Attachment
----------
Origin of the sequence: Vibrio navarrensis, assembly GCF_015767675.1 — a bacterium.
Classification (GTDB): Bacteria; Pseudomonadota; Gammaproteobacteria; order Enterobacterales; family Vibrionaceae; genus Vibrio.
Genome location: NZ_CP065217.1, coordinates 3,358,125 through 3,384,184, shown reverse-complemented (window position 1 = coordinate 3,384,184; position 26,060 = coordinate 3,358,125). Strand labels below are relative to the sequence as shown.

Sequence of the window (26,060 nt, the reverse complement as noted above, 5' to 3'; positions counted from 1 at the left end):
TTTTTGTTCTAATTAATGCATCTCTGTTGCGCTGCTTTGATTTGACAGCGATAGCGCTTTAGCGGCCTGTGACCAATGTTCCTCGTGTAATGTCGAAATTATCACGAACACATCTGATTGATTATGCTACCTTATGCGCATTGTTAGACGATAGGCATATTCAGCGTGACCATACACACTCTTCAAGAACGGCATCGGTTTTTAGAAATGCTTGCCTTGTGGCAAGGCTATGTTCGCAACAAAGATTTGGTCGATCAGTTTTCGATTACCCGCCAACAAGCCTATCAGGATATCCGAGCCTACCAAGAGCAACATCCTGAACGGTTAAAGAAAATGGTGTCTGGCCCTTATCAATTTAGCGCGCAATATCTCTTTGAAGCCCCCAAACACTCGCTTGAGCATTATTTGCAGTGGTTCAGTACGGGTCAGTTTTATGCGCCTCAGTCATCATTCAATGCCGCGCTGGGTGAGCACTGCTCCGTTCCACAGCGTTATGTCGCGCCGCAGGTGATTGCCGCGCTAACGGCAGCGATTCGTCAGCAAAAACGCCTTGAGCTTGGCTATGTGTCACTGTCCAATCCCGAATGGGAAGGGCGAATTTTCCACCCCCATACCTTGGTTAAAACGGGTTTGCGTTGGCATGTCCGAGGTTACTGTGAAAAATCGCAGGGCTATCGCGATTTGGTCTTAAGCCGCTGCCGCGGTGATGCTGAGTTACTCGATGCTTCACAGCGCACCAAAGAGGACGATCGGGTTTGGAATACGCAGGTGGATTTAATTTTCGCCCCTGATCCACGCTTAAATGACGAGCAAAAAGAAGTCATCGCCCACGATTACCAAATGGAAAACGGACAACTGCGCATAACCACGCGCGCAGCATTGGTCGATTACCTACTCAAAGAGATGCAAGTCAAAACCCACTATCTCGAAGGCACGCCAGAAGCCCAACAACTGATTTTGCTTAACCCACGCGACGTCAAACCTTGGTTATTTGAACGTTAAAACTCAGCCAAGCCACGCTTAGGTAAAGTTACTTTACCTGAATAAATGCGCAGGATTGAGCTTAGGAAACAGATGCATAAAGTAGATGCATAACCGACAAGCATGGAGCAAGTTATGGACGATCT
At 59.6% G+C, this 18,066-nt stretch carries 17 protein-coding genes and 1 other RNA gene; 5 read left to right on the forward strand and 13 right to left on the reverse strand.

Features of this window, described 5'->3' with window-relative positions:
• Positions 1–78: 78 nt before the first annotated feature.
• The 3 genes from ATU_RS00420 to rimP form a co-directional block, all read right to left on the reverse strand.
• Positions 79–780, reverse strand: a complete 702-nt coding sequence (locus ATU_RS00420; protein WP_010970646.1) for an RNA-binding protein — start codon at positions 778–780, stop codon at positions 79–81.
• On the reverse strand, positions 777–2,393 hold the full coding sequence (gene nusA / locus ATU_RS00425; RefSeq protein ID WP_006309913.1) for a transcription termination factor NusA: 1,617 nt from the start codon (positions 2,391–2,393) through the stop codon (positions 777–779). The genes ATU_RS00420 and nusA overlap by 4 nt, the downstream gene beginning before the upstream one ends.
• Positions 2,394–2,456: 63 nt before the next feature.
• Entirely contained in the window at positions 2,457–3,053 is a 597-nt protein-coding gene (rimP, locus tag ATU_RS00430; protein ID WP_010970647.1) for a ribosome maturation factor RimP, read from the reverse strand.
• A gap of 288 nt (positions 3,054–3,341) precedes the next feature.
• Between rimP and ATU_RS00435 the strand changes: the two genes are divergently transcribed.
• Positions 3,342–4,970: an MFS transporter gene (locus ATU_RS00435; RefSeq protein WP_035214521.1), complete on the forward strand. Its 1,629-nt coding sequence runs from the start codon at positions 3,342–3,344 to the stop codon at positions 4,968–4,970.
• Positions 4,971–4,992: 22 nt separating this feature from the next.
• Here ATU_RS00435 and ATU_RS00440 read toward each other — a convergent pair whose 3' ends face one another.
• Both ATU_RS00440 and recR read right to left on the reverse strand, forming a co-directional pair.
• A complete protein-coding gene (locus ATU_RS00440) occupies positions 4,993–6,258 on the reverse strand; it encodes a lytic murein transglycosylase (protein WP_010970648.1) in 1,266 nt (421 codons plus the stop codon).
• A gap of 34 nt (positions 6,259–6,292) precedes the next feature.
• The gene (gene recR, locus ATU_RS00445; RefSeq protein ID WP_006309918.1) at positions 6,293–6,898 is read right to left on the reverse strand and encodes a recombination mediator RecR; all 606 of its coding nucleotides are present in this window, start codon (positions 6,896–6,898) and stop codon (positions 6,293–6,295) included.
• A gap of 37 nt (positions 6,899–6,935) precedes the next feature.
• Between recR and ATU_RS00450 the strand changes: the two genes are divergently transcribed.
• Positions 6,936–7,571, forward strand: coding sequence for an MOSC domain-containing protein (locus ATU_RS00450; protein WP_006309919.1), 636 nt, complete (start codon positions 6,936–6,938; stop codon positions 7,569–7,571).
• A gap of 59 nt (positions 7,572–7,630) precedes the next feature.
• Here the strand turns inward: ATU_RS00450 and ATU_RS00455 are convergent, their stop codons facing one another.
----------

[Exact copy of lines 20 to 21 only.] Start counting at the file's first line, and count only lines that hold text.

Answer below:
• A complete protein-coding gene (locus ATU_RS00440) occupies positions 4,993–6,258 on the reverse strand; it encodes a lytic murein transglycosylase (protein WP_010970648.1) in 1,266 nt (421 codons plus the stop codon).
• A gap of 34 nt (positions 6,259–6,292) precedes the next feature.